Thursday, January 06, 2011

Black Swan (Darren Aronofsky, 2010)

I've enjoyed Darren Aronofsky's films up to now, but Black Swan is the first one that really hit the bullseye for me. I still think Pi is a great lo fi sci fi flick, a good indication of what was to come. Requiem for a Dream is a powerful film, brilliantly composed, but such an unpleasant experience that I can't really get enthusiastically behind it. The Fountain is amazing. It's not a prefect film by any means, but I doubt any film with that kind of ambition could turn out perfect (2001 sure didn't). And The Wrestler is a good, solid film, although the heavy-handed Christ imagery irked me a little bit (seriously, that "sacrificial ram" line?). Black Swan fits well into this body of work, but also stands out as his first near-perfect film.

The thing about Aronofsky is that he makes art movies, in a very specific sense of the word. He values imagery, composition and rhythm (editing) over traditional ideas of storytelling. Or maybe a better way to say it is that he conveys his stories through imagery, composition and rhythm. I don't think he neglects story and character, but he comes at them from a different angle, like they are the skeleton that he hangs his cinematic compositions on. The actual films feel more like pieces of music or animated paintings than screenplays, and they produce the same sublime feelings in the viewers that a concert performance does.

Which is not to say that these films (besides The Fountain, anyway) are difficult to understand. Black Swan is a very straightforward story about a performer pushing themselves past the limits to achieve an artistic breakthrough.* This is a scary process. It's much easier to just go through life coasting on autopilot than to push yourself to a breakthrough. And this fear is the unifying motif of the film. Aronofsky illustrates that fear throughout the film with horrific nightmares and hallucinations. The film's protagonist, Nina, goes through a psychological breakdown over the course of the movie, where she is haunted by all sorts of terrifying images. This is, of course, an exaggerated way of getting at this story, just as ballet and opera are not entirely realist forms of storytelling. Nothing wrong with that. The question is, does the story move you. To me, sitting in the theater, I didn't just watch this movie, I experienced it. By the time the credits rolled, I could feel a physical sensation of exhilaration in my chest. Requiem for a Dream had a similar effect on me, but as I said, that feeling was deeply unpleasant. The resolution of Black Swan is triumphant.** It's inspiring. Now, personally, I don't have much relationship to the world of sports, so movies like Rocky or that one where the fat kid gets to play for Notre Dame or whatever don't really effect me much. Black Swan is like a sports movie for people that don't relate to sports. Seeing the film at the dawn of a new year in which I hope to push myself more than ever, Black Swan is an inspiration. I'm going to carry this movie around with me for the next year.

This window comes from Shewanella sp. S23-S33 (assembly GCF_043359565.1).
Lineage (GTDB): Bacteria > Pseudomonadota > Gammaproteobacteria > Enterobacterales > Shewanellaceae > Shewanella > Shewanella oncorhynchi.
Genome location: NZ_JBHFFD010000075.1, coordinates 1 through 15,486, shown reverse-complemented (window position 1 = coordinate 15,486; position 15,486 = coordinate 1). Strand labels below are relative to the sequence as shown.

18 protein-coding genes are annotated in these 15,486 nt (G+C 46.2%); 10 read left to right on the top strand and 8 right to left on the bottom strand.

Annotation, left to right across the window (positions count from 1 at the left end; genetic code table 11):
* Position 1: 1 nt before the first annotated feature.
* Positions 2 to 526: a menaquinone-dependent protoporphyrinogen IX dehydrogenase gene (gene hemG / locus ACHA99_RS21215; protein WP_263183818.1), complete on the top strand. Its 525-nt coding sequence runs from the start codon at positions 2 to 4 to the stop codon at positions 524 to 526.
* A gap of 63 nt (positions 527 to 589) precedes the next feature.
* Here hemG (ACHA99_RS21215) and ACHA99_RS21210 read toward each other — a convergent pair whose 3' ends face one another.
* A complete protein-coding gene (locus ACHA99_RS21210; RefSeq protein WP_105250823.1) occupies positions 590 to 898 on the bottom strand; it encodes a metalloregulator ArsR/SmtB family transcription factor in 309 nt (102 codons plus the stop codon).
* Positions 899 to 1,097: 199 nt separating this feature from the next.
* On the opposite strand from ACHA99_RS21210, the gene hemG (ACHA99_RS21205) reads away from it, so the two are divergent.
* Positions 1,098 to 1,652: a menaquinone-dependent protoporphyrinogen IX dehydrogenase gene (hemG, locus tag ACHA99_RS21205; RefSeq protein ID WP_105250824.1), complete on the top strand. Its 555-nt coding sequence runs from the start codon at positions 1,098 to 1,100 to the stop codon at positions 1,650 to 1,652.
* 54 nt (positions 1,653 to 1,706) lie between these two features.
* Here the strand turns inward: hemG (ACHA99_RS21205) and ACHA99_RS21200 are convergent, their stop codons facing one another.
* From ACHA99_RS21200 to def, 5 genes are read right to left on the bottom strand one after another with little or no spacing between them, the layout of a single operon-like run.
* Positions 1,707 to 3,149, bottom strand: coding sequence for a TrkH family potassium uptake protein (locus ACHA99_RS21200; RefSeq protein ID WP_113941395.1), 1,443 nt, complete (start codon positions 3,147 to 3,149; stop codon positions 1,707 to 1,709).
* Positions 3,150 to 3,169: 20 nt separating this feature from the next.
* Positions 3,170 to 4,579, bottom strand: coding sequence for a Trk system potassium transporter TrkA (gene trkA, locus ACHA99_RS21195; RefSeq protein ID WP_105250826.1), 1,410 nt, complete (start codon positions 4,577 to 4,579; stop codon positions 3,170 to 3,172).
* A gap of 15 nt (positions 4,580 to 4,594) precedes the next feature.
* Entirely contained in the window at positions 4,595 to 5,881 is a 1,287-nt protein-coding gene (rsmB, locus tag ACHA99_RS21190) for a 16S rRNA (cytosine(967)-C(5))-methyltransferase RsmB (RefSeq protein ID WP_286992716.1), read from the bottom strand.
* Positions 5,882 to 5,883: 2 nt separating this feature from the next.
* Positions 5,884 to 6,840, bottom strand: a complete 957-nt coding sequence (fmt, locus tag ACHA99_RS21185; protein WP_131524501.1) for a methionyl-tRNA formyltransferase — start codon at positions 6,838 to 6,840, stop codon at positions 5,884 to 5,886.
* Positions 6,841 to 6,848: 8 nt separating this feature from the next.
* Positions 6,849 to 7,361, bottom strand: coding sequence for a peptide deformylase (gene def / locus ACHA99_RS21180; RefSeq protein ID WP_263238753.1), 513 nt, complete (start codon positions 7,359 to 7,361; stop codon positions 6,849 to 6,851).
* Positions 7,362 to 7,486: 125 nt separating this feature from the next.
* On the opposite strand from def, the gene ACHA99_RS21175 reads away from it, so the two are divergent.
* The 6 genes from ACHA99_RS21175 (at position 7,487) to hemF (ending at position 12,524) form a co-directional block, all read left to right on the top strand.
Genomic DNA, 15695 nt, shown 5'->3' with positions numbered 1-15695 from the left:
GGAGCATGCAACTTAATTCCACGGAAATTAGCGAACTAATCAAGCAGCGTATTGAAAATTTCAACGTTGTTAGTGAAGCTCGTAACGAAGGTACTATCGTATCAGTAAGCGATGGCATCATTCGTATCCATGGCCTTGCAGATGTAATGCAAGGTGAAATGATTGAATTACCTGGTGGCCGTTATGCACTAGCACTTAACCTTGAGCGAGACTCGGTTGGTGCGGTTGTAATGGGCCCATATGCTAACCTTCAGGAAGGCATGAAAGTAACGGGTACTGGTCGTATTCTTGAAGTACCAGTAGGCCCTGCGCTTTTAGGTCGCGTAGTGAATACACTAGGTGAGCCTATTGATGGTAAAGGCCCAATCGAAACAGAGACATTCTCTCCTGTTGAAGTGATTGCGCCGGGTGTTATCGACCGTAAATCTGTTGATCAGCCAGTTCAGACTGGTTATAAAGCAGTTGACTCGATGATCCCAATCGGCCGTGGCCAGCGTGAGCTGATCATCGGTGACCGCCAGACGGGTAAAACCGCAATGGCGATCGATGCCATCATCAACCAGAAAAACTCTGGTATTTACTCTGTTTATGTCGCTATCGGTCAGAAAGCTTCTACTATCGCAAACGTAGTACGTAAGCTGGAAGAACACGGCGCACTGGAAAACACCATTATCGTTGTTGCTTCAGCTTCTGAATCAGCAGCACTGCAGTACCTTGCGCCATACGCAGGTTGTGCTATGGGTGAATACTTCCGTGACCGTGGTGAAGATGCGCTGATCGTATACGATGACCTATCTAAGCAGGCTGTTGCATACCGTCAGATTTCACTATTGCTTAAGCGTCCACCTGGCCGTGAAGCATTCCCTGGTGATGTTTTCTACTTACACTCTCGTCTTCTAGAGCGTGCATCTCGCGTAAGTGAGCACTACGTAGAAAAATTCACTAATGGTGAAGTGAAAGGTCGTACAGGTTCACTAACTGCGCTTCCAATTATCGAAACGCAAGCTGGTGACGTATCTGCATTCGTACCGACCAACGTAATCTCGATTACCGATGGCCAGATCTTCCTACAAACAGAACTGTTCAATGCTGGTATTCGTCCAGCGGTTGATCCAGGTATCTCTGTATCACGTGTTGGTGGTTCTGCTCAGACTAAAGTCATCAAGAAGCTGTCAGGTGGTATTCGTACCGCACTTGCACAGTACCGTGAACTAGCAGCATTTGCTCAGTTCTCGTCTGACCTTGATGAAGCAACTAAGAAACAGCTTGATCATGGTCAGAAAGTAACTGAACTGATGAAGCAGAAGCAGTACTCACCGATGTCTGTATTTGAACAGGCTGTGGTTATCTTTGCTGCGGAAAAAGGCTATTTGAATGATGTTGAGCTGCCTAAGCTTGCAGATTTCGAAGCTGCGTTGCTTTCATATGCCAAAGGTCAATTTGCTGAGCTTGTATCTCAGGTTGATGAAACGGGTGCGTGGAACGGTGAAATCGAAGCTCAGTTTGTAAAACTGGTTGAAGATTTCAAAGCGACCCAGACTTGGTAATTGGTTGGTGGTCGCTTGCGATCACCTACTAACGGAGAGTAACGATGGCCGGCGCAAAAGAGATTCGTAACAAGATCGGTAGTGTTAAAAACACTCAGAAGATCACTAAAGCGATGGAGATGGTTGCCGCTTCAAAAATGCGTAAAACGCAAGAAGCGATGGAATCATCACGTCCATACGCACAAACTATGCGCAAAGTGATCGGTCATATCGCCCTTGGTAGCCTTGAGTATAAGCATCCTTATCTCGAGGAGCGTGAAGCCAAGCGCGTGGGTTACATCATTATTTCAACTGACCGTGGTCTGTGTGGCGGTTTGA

* On a more mundane level, it's also about taking responsibility for one's own life and making the tradition to living as an adult, as illustrated in Nina's rejection of her overbearing stage mother who keeps her unnaturally infantilized. In that respect, Black Swan is like one of those Judd Apatow comedies, except with a female protagonist.

**The exhilaration at the end is partially because it's so easy to imagine an alternate ending where, after leaving the stage, Nina is arrested for having murdered Lily, Beth and possibly her mother in her psychotic state, or where she's hauled off to a rubber room before her debut.


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